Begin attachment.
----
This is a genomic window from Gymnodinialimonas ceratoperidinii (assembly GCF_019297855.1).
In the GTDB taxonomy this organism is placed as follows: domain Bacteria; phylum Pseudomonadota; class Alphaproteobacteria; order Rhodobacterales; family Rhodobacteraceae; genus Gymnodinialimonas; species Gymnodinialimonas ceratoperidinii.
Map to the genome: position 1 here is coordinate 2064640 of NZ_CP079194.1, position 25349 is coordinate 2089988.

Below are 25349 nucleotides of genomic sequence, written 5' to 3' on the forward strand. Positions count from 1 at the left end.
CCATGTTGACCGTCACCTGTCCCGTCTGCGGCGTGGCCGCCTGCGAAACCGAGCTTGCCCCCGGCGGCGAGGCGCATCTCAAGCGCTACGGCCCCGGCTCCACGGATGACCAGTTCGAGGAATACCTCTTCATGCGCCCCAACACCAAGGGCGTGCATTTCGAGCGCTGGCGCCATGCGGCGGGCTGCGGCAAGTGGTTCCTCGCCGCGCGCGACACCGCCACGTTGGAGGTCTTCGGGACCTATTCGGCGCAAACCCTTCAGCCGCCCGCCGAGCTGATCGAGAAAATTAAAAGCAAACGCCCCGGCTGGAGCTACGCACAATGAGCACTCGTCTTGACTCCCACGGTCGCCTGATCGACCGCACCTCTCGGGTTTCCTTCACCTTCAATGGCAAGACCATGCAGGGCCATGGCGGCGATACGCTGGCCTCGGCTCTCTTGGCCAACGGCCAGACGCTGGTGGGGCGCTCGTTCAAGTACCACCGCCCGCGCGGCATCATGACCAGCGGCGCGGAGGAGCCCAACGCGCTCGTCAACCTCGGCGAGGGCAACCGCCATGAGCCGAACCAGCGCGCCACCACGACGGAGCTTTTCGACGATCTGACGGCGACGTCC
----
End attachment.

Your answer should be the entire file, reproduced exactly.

This is a genomic window from Gymnodinialimonas ceratoperidinii (assembly GCF_019297855.1).
In the GTDB taxonomy this organism is placed as follows: domain Bacteria; phylum Pseudomonadota; class Alphaproteobacteria; order Rhodobacterales; family Rhodobacteraceae; genus Gymnodinialimonas; species Gymnodinialimonas ceratoperidinii.
Map to the genome: position 1 here is coordinate 2064640 of NZ_CP079194.1, position 25349 is coordinate 2089988.

Below are 25349 nucleotides of genomic sequence, written 5' to 3' on the forward strand. Positions count from 1 at the left end.
CCATGTTGACCGTCACCTGTCCCGTCTGCGGCGTGGCCGCCTGCGAAACCGAGCTTGCCCCCGGCGGCGAGGCGCATCTCAAGCGCTACGGCCCCGGCTCCACGGATGACCAGTTCGAGGAATACCTCTTCATGCGCCCCAACACCAAGGGCGTGCATTTCGAGCGCTGGCGCCATGCGGCGGGCTGCGGCAAGTGGTTCCTCGCCGCGCGCGACACCGCCACGTTGGAGGTCTTCGGGACCTATTCGGCGCAAACCCTTCAGCCGCCCGCCGAGCTGATCGAGAAAATTAAAAGCAAACGCCCCGGCTGGAGCTACGCACAATGAGCACTCGTCTTGACTCCCACGGTCGCCTGATCGACCGCACCTCTCGGGTTTCCTTCACCTTCAATGGCAAGACCATGCAGGGCCATGGCGGCGATACGCTGGCCTCGGCTCTCTTGGCCAACGGCCAGACGCTGGTGGGGCGCTCGTTCAAGTACCACCGCCCGCGCGGCATCATGACCAGCGGCGCGGAGGAGCCCAACGCGCTCGTCAACCTCGGCGAGGGCAACCGCCATGAGCCGAACCAGCGCGCCACCACGACGGAGCTTTTCGACGATCTGACGGCGACGTCC